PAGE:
Sophie, now that you've tackled indoor farming, you really have to try making your own dairy products. I get my milk straight from the cow, but even store-bought raw or unhomogenized milk will work. It's so quick and easy, and from one gallon of whole milk you get a whole array of milk products for the week.
I generally buy milk by the gallon, and I immediately use about half of it for yogurt. Simply scald on the stove, cool to "baby bottle" temperature, pour into a quart mason jar, whisk in a dollop of culture (any fresh, live yogurt), and tuck away in a warm place for 8-12 hours. (I use a shelf on the wood cookstove in the winter, but I have successfully used a crock pot sans lid, and the top of a water heater.) That's Product No. 1.
I let the remaining half-gallon of milk sit in the refir for a half a day so that the cream separates to the top. I then ladle off the cream--two thirds into a quart mason jar (for butter) and a third into a pint mason jar (for sour cream). I commence vigorously shaking the larger, cream-filled mason jar for 5-10 minutes, past the "whipped cream" stage, and past the point where a discernible ball of butter has become noticeable. When there is a big, well-formed lump of butter sloshing around in a watery medium, I decant off the buttermilk (Product No. 2)--to later be used in whatever baking project I've got going. I take the lump of butter, knead salt into it, and form it into bars (Product No. 3).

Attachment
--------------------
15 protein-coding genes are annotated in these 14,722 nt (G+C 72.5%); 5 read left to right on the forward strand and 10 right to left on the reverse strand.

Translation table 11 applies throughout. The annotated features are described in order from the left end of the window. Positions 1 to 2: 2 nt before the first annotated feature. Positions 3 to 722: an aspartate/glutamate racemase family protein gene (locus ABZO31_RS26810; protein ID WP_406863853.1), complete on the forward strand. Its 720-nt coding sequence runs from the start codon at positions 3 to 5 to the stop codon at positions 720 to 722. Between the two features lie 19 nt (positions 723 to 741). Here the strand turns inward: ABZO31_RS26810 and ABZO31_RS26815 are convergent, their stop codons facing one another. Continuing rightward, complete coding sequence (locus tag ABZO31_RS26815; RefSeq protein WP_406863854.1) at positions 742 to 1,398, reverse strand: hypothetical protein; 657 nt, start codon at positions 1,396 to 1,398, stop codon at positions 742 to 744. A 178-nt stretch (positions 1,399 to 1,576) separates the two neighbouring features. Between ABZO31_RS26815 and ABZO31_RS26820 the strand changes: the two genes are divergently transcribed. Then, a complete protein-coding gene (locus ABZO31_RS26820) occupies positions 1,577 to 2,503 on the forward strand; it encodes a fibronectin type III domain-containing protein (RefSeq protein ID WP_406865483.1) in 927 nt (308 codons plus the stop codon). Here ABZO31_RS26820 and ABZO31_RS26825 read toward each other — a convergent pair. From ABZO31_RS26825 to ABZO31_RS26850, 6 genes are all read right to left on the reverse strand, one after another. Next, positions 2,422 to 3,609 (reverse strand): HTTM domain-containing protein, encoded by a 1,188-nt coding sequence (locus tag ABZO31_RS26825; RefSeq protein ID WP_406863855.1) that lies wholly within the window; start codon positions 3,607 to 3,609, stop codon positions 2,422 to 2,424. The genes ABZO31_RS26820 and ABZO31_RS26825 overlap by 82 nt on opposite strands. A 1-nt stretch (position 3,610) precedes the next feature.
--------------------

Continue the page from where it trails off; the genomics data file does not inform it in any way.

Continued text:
I then take the pint jar of cream and set it in a warm place overnight. The shelf on a wood stove works great, but really any warm place will work. In the morning, you have a very nice batch of sour cream (Product No. 4).
All that takes only about 20 minutes. It's kind of a kick to get so many different things from one gallon of milk.
Please tell us how!Homemade sausage turns out to be super simple, yummy, and about 1/3 the price of pre-made stuff (that doesn't taste like cardboard).